The lake itself had many Hardheads, Grey Teals, Magpie Geese, Pacific Black Ducks and Black-winged Stilts. Other species that were in good numbers included Black-fronted Dotterels, Red-kneed Dotterels, Australasian Grebes, Royal Spoonbills and Pink-eared Ducks. Several other common species of birds were also seen in and around the lake.

One of the many Cattle Egrets

Just a few of the eggshells that were scattered throughout the whole area

Magpie Geese (One of the many trios on the lake)

Grey Teals, Red-kneed Dotterel and a Black-winged Stilt
Red-kneed Dotterel

Hardheads, Grey teal and Black-winged Stilts

Australasian Grebe with baby on board near the nest (Look carefully on her back)

Grey teals and Black-winged Stilts

Pair of Hardheads

Pink-eared Ducks

Just a few of the many Black-winged Stilts present
The last spot to drop in at before heading home was Atkinson Dam. Unfortunately the dam was extremely busy with people jet skiing and boating so the birds were not in good numbers but some that remained went into the small area near the bridge on Atkinson Dam Road. The noise from the boats was incredible. There were many hundreds of people in the parks near the dam and over a hundred boats and jet skis on the water. I don't blame the birds for wanting to get away from there to be honest.

A few Pacific Black Ducks, a trio of Magpie Geese, a few Cotton Pygmy-geese were seen along with multiple Dusky Moorhens. A few Black Swans and Australian Pelicans were also sighted.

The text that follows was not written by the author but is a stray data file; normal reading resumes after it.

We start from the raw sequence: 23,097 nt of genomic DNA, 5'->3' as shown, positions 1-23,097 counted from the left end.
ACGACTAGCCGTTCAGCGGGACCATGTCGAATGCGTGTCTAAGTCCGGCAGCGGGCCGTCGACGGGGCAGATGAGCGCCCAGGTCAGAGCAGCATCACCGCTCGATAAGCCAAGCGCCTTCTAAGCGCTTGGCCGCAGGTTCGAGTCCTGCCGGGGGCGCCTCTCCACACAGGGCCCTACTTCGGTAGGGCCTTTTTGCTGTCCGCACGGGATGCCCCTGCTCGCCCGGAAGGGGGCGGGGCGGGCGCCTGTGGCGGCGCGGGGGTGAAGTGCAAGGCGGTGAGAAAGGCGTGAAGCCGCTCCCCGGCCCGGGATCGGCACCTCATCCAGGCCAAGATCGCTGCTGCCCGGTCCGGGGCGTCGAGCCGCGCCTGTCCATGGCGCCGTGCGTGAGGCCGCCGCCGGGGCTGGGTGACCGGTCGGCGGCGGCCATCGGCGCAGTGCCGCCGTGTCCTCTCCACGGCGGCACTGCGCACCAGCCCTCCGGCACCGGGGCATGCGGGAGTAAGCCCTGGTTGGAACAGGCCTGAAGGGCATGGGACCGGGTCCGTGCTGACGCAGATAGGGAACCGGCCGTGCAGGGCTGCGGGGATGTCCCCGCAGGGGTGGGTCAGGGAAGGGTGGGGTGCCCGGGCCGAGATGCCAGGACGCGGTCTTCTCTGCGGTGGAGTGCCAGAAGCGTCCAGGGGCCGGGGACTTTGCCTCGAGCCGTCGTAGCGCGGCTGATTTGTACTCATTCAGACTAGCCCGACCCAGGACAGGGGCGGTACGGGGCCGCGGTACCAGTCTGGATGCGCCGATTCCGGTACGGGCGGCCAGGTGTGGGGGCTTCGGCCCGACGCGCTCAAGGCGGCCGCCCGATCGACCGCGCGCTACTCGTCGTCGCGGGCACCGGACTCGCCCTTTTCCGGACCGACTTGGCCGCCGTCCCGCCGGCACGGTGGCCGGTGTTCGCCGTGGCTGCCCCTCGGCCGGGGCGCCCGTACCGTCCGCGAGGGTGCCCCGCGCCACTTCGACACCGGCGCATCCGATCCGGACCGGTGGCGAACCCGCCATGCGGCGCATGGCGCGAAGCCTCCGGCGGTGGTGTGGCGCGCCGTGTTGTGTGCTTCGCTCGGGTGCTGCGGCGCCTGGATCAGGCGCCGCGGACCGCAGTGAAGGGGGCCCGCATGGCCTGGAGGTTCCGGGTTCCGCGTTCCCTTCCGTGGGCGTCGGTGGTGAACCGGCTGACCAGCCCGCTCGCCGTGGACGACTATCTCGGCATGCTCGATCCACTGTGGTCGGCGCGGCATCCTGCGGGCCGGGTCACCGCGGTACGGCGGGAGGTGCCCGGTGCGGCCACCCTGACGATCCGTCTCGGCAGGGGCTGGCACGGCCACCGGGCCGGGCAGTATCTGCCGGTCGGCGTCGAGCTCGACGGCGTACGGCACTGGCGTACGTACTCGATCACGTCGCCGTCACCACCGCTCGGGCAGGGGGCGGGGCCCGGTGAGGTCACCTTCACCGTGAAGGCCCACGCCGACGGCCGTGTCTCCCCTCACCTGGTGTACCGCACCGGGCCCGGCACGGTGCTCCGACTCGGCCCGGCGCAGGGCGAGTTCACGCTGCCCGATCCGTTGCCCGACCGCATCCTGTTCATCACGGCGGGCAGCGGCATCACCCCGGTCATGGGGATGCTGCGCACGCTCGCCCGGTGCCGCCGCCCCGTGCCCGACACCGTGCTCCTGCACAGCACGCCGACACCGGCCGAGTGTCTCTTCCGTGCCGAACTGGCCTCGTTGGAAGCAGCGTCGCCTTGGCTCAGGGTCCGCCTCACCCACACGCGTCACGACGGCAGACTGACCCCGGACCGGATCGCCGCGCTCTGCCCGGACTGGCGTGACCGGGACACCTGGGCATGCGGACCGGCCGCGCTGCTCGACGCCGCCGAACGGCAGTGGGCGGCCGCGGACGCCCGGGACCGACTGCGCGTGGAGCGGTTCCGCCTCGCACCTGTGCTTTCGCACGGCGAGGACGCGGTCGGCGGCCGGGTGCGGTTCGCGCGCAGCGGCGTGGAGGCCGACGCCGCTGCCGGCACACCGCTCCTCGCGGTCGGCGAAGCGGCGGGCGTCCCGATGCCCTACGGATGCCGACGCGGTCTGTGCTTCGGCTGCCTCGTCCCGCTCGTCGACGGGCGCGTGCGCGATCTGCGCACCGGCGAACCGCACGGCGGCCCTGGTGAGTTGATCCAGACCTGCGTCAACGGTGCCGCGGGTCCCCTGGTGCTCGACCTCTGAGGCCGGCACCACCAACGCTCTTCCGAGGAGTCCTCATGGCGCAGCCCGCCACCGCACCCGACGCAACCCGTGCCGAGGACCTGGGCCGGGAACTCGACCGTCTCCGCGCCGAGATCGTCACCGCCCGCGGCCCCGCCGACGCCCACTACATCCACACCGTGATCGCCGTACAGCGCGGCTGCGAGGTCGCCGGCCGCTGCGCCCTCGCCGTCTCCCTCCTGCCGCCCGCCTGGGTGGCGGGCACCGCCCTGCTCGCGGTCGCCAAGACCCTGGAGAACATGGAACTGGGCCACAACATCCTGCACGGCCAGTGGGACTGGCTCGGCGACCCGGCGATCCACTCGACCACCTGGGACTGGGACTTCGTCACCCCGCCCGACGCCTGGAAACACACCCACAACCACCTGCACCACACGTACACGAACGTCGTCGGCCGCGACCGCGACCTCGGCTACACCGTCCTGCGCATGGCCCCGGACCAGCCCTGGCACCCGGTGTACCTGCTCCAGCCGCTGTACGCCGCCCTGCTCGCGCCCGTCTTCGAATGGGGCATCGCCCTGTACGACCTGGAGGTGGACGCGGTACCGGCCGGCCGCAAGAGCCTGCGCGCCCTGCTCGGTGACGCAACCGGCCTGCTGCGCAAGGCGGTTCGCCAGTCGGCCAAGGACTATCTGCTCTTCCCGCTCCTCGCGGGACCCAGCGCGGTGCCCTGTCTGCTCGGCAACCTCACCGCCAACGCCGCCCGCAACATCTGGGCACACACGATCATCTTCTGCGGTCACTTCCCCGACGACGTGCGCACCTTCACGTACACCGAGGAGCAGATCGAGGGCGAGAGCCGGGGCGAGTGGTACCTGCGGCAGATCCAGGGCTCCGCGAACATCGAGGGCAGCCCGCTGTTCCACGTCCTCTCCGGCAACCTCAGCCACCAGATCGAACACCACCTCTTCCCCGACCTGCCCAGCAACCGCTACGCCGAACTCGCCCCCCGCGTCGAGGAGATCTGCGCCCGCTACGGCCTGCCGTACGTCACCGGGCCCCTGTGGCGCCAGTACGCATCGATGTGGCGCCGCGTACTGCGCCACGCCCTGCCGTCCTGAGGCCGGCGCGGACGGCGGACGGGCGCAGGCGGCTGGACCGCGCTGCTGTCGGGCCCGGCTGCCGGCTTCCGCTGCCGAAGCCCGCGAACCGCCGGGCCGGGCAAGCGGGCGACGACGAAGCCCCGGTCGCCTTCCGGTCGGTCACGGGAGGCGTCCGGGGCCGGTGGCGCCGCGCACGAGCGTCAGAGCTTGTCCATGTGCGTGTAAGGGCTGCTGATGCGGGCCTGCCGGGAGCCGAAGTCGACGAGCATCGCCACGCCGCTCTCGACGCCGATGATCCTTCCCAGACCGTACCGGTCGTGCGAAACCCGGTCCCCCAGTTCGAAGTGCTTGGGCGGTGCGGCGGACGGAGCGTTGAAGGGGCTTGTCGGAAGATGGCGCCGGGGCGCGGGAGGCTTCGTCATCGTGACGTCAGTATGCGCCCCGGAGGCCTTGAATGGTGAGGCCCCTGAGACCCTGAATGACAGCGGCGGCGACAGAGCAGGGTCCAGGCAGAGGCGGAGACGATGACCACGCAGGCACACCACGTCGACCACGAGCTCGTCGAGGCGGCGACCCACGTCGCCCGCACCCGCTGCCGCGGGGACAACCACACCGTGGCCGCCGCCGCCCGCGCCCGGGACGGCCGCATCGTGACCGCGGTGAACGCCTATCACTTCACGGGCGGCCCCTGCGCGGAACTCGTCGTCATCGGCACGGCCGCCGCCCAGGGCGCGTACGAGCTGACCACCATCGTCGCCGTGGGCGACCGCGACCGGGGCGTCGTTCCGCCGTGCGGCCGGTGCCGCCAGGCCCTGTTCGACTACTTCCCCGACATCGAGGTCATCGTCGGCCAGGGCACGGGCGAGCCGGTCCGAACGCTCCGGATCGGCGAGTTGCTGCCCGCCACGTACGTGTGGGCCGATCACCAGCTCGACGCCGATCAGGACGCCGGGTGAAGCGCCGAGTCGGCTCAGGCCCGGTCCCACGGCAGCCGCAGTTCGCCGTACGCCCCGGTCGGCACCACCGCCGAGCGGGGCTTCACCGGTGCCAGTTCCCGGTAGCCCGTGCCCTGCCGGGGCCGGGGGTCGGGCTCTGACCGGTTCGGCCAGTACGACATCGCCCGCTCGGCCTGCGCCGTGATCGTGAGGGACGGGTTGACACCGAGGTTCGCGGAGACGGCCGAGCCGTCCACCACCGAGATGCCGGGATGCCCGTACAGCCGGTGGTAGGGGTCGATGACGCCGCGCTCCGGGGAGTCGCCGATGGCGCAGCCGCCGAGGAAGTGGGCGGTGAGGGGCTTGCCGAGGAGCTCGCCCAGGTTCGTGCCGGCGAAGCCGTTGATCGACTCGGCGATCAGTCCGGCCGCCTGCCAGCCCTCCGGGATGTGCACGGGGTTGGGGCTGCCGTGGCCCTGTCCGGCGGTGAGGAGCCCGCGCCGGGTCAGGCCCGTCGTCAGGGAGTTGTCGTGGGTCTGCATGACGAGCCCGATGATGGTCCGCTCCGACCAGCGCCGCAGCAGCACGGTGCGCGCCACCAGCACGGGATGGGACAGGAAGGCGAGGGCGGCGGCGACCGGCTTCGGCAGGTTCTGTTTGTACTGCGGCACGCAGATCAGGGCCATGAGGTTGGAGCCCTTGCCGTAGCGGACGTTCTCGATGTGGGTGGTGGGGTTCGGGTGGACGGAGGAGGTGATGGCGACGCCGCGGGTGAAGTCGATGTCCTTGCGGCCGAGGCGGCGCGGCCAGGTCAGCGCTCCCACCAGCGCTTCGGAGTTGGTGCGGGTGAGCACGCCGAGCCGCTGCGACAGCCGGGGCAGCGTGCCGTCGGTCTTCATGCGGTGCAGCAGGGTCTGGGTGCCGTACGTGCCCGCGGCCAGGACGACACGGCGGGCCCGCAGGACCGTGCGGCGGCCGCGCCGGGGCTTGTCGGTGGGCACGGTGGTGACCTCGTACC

Pacific Black Duck with her ducklings and a Dusky Moorhen looking on

A pair of Cotton Pygmy-geese

A pair of Cotton Pygmy-geese
A long and tiring day. As I arrived home as usual the Variegated Fairy-wrens and Red-backed Fairy-wrens were calling out in the lantana on the edge of the property next door. Each afternoon they feed in that area before finally roosting just after sunset. A productive day overall. Definitely a good way to make a boring trip to pick up things more exciting, by dropping in at places to take some photos.

Male Variegated Fairy-wren (Another one of my favourites)

Female Variegated Fairy-wren

Female Red-backed Fairy-wren
More updates and pics each fortnight.

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Sunday, December 9, 2012

A Trip to Fig Tree Walk

It's great when plans work out. I went out early this morning to have a look around the southern outskirts of Kenilworth again.  This time I spent the entire time on the Fig Tree Walk circuit that follows Little Yabba Creek. To access it you make your way to the rest area on the left heading from Kenilworth. After you park you can walk over the bridge to access the walk. This forest is stunning! This rainforest has the same species as the walks around Charlie Moreland campground but are easier to photograph and actually seem more approachable. I saw a few other birds here today that I hadn't seen last week at Charlie Moreland but I know they are present in that forest too.

I won't go into all the species again, as all the birds from last week were seen again today. If you want to check out the list go to my last post. Some others that I did see today included a large amount of Green Catbirds. There must have been 20 or more. Spectacled Monarchs, Little Shrike-thrushes, Lewin's Honeyeaters, Brown Gerygones and Brown Quails were some of the other species that were seen today, that were not seen on my trip last week.

I was very surprised to see such a large number of Wompoo Fruit-Doves here today. In one small area alone I saw at least 50 birds and also about 50 Brown Cuckoo-Doves. Both of these flocks were fighting over certain Piccabeen Trees and fig trees in the forest. I got some better photos of most of the birds from last week so I will include them in this blog.